The Terminal Experiment
Dr. Peter Hobson has created three electronic simulations of his own personality. But they all have escaped from Hobson's computer into the web-and one of them is a killer.
I have yet to read a bad Robert J. Sawyer tale! True, I have not read a lot of them – the WWW trilogy, Flashforward, Mindscan – yet the flavor of these later stories pretty much began with his first Nebula award-winning novel, The Terminal Experiment.
As the author explained in his preface, he wrote this in the 1990s during the infancy of the Internet and the World Wide Web and did not want to update the story, yet this does not majorly affect the relevancy of the story nor...more
“I know,” said Peter. “But if the soul is anything like what people believe it to be like—just the mind, w...more
Characterization isn't really what Sawyer does. I can overlook that fault in science fiction if the story and 'what-if' premises are interesting enough.
Positing the existence of a demonstrable soul, well, all right, that's interesting enough, and the beginning fairly flew along. The story, after that, turns into a murder mystery. I liked Illegal Alien, also by Sawyer, and also a murder mystery, very...more
Essentially a story...more
Along with this engrossing murder mystery, lies a host of attendant intriguing social, political, religious, and philosophical questions. They stem from the main character's creation of a monitoring device that p...more
Life extension seems to be one of the recurring themes in his works and, it played a minor role here too. A lot of the debate around the Soulwave centered around the fact that immortality would prevent the soul from leaving the body.
Also at the heart of this is a sp...more
Then Dr. Hobson wonders what it is like to "be" a soul - a soul minus a body. So, Peter and Dr. Sarkar, a Muslim schoolmate and friend, decide to create simulations of Peter's brain to test...more
The story is about two extremely smart people, who are friends, and who each develop an amazing technology that are somehow ge...more
I gather it was written in the mid 90s. It was set in 2012, so it was immensely interesting to see what 90s Sawyer thought today was going to look like. He anticipated smart houses (though I guess Bradbury had already done that.) Also portable GPS, though his didn't give turn by turn directions, just a MapQuest -like interface on the car dashboard. Also a TiVo like program that searched for programs on TV and records them, though, hilariously, it reco...more
An experiment has gone terribly wrong. Dr. Peter Hobson has created three electronic simulations of his own personality. One will test life after death; another, immortality. The third one is the control unit. But now all three have escaped from Hobson's computer into the worldwide electronic...more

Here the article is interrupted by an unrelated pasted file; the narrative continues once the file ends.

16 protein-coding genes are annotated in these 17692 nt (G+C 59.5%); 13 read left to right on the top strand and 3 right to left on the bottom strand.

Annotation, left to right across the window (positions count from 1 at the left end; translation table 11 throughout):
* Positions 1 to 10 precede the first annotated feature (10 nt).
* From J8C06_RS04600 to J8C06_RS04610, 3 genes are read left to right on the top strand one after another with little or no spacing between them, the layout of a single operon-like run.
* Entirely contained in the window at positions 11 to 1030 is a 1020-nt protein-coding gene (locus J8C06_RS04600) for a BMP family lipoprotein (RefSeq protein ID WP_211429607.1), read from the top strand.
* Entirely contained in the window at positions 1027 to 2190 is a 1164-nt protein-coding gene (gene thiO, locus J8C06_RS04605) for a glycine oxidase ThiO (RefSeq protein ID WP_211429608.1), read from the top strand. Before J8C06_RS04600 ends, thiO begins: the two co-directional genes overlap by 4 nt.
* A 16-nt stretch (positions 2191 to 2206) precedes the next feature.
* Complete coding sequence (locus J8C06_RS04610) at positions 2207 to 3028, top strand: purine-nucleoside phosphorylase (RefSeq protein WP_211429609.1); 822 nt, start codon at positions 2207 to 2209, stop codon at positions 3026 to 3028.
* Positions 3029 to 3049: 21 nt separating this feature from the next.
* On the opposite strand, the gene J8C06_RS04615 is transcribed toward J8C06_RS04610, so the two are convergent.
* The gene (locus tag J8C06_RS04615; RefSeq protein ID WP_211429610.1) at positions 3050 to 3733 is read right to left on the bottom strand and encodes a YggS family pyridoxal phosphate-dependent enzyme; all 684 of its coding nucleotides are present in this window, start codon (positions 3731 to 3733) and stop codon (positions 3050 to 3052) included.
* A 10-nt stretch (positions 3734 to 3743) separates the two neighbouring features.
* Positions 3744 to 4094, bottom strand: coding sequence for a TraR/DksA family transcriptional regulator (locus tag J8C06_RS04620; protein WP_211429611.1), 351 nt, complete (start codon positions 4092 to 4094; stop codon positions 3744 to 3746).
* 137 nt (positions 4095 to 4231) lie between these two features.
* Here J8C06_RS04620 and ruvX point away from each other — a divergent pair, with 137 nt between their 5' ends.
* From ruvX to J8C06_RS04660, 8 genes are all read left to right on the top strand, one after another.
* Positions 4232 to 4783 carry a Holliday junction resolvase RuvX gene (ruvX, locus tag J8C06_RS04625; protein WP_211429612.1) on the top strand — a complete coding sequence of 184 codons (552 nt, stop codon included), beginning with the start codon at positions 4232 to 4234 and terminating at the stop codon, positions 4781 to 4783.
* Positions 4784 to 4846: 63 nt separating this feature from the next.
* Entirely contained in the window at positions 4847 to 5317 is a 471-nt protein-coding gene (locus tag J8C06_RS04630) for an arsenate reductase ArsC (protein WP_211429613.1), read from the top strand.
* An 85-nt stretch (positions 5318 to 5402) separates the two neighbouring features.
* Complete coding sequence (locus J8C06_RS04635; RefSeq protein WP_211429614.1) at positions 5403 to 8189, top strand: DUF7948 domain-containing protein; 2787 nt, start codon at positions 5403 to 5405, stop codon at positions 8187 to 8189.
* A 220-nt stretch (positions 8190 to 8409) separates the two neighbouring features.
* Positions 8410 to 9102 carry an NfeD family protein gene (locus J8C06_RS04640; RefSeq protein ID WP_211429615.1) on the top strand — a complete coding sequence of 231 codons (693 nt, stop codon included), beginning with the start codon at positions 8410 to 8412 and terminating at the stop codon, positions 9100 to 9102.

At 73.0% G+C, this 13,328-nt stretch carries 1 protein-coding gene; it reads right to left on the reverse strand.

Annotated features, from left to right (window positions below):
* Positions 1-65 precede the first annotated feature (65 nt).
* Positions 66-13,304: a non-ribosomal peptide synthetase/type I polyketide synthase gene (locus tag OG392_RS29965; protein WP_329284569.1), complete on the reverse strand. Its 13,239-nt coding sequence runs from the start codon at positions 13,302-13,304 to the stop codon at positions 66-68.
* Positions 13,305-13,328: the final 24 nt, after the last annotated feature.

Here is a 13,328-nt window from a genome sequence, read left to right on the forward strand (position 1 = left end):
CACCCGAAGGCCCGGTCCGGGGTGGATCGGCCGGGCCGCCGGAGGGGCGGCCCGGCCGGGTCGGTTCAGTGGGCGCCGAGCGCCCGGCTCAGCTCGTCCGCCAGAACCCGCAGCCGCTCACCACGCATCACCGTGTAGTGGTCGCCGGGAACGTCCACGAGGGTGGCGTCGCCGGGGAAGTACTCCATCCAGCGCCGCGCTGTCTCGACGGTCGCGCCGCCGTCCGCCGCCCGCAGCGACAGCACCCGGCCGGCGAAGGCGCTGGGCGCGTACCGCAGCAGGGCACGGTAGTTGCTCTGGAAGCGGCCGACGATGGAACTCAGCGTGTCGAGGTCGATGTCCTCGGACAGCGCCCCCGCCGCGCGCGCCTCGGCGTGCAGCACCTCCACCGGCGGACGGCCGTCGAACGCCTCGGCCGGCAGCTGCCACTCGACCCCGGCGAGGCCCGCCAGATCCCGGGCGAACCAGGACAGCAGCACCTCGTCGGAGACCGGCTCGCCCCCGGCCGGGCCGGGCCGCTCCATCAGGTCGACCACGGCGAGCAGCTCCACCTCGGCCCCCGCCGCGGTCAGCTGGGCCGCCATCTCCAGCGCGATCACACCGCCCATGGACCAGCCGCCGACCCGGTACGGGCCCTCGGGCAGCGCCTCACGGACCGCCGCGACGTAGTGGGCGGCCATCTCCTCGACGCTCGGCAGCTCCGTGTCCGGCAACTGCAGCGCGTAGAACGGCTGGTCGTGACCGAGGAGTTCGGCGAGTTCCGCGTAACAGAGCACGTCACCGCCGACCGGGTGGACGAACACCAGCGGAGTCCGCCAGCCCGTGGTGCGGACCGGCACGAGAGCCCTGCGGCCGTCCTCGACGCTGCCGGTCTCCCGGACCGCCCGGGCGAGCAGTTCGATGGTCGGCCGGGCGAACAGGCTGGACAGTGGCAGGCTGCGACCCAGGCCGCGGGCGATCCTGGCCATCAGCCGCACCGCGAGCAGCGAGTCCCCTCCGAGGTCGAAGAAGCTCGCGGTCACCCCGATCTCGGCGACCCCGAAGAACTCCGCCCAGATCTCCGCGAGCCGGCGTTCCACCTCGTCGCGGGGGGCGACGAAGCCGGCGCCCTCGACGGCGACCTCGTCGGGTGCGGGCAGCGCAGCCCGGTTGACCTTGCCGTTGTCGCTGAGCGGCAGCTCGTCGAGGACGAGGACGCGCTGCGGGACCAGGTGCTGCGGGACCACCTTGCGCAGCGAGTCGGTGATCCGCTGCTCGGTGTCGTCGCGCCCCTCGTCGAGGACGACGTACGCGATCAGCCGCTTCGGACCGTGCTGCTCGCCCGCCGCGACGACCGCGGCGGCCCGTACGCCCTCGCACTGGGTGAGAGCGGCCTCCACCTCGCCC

However, once picked it up wasn't going to touch the shelf! An incredible story, fast paced and extremely likeable. Written in 1995 and set in 2011, it's interesting to see what the author had created for a period 20 years in the future. Some of what he's written is already here. Some might be here. Some might still be the figment of our imaginations, or already here, albeit...more
The Terminal Experiment took a little while to set up the story. The beginning wasn't uninteresting, just not specifically about what it proposed to be about. It did weed its way into that about halfway through and I ended up being satisfied.
This book begins with a scientist in Canada who develops technology to assess when a person actually dies (not just when the doctor...more
Sawyer introduces too many themes to deal well with all of them. His protagonist is well-realized, but the other characters do not emerge as complex multi-faceted people. Yet, Sawyer en...more
The Terminal Experiment is yet another novel about identity (I seem to be reading a lot of these currently). Peter's wife cheats on him, so he does what any man in his position would do. He has his brain fully scanned and uploaded into a computer and then creates three distin...more
I really love a book that stimulates the mind and this is definitely fits the mold. As crazy but intellectually stimulating as it sounds to write about artificial copying of a person and then modifying it to simulate an immortal and a soul... And then make it believable!! the author did just that.
The only loose end here is that the author still thinks we'd have VCR's in 2011, but the book is still great...more
I will give the Nebulas this -- they gave the award to a 2-star book rather than a 1-star one. But, man, this guy can't write as well as he thinks he can.
"Pseudo was about fifty, and as slim as the Leafs' chances in the Stanley Cup."
Not so good stuff.
This is an entirely engrossing, story, a sci-fi murder mystery. As I have come to expect from reading all of Sawyer's later books, the story makes you think about a variety of philosophical and pragmatic issues that lie behind technology. In this case the issues arise when the main character creates a device that can capture a "soulwave", that energy that leaves a body when...more
Robert Sawyer grew up in...more